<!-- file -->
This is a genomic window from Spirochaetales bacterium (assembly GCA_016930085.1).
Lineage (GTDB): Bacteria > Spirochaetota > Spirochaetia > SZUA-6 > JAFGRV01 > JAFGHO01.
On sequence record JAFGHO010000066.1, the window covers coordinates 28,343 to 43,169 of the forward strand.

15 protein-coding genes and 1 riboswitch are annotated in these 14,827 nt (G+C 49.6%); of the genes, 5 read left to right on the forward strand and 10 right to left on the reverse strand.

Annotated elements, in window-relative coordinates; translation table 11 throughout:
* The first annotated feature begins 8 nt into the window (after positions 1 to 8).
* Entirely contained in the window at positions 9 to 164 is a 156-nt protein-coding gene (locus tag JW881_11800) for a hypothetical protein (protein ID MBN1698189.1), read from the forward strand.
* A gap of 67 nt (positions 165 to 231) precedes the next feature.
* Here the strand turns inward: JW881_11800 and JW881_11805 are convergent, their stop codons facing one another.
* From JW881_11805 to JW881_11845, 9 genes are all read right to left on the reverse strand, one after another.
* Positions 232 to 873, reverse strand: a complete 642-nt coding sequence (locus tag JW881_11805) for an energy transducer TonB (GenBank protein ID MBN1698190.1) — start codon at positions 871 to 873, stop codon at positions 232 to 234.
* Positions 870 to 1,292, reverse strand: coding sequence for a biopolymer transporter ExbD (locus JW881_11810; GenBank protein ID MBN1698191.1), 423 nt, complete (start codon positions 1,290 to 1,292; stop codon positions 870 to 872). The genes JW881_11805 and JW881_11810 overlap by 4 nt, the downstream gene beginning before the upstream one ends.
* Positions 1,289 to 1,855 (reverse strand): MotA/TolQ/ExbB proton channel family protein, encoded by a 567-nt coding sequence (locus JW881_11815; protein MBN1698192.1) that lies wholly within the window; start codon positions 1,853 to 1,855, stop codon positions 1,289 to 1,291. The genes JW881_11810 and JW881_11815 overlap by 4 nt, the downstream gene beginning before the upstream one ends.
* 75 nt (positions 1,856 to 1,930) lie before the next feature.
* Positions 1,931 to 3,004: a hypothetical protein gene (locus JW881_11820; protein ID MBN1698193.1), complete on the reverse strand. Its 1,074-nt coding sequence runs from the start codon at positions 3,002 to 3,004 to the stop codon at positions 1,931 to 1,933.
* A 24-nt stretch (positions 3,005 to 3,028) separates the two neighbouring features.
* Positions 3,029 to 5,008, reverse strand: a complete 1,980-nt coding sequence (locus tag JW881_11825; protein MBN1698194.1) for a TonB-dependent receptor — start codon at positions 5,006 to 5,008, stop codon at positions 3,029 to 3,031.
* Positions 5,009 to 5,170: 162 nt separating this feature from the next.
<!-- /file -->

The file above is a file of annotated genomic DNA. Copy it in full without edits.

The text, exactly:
This is a genomic window from Spirochaetales bacterium (assembly GCA_016930085.1).
Lineage (GTDB): Bacteria > Spirochaetota > Spirochaetia > SZUA-6 > JAFGRV01 > JAFGHO01.
On sequence record JAFGHO010000066.1, the window covers coordinates 28,343 to 43,169 of the forward strand.

15 protein-coding genes and 1 riboswitch are annotated in these 14,827 nt (G+C 49.6%); of the genes, 5 read left to right on the forward strand and 10 right to left on the reverse strand.

Annotated elements, in window-relative coordinates; translation table 11 throughout:
* The first annotated feature begins 8 nt into the window (after positions 1 to 8).
* Entirely contained in the window at positions 9 to 164 is a 156-nt protein-coding gene (locus tag JW881_11800) for a hypothetical protein (protein ID MBN1698189.1), read from the forward strand.
* A gap of 67 nt (positions 165 to 231) precedes the next feature.
* Here the strand turns inward: JW881_11800 and JW881_11805 are convergent, their stop codons facing one another.
* From JW881_11805 to JW881_11845, 9 genes are all read right to left on the reverse strand, one after another.
* Positions 232 to 873, reverse strand: a complete 642-nt coding sequence (locus tag JW881_11805) for an energy transducer TonB (GenBank protein ID MBN1698190.1) — start codon at positions 871 to 873, stop codon at positions 232 to 234.
* Positions 870 to 1,292, reverse strand: coding sequence for a biopolymer transporter ExbD (locus JW881_11810; GenBank protein ID MBN1698191.1), 423 nt, complete (start codon positions 1,290 to 1,292; stop codon positions 870 to 872). The genes JW881_11805 and JW881_11810 overlap by 4 nt, the downstream gene beginning before the upstream one ends.
* Positions 1,289 to 1,855 (reverse strand): MotA/TolQ/ExbB proton channel family protein, encoded by a 567-nt coding sequence (locus JW881_11815; protein MBN1698192.1) that lies wholly within the window; start codon positions 1,853 to 1,855, stop codon positions 1,289 to 1,291. The genes JW881_11810 and JW881_11815 overlap by 4 nt, the downstream gene beginning before the upstream one ends.
* 75 nt (positions 1,856 to 1,930) lie before the next feature.
* Positions 1,931 to 3,004: a hypothetical protein gene (locus JW881_11820; protein ID MBN1698193.1), complete on the reverse strand. Its 1,074-nt coding sequence runs from the start codon at positions 3,002 to 3,004 to the stop codon at positions 1,931 to 1,933.
* A 24-nt stretch (positions 3,005 to 3,028) separates the two neighbouring features.
* Positions 3,029 to 5,008, reverse strand: a complete 1,980-nt coding sequence (locus tag JW881_11825; protein MBN1698194.1) for a TonB-dependent receptor — start codon at positions 5,006 to 5,008, stop codon at positions 3,029 to 3,031.
* Positions 5,009 to 5,170: 162 nt separating this feature from the next.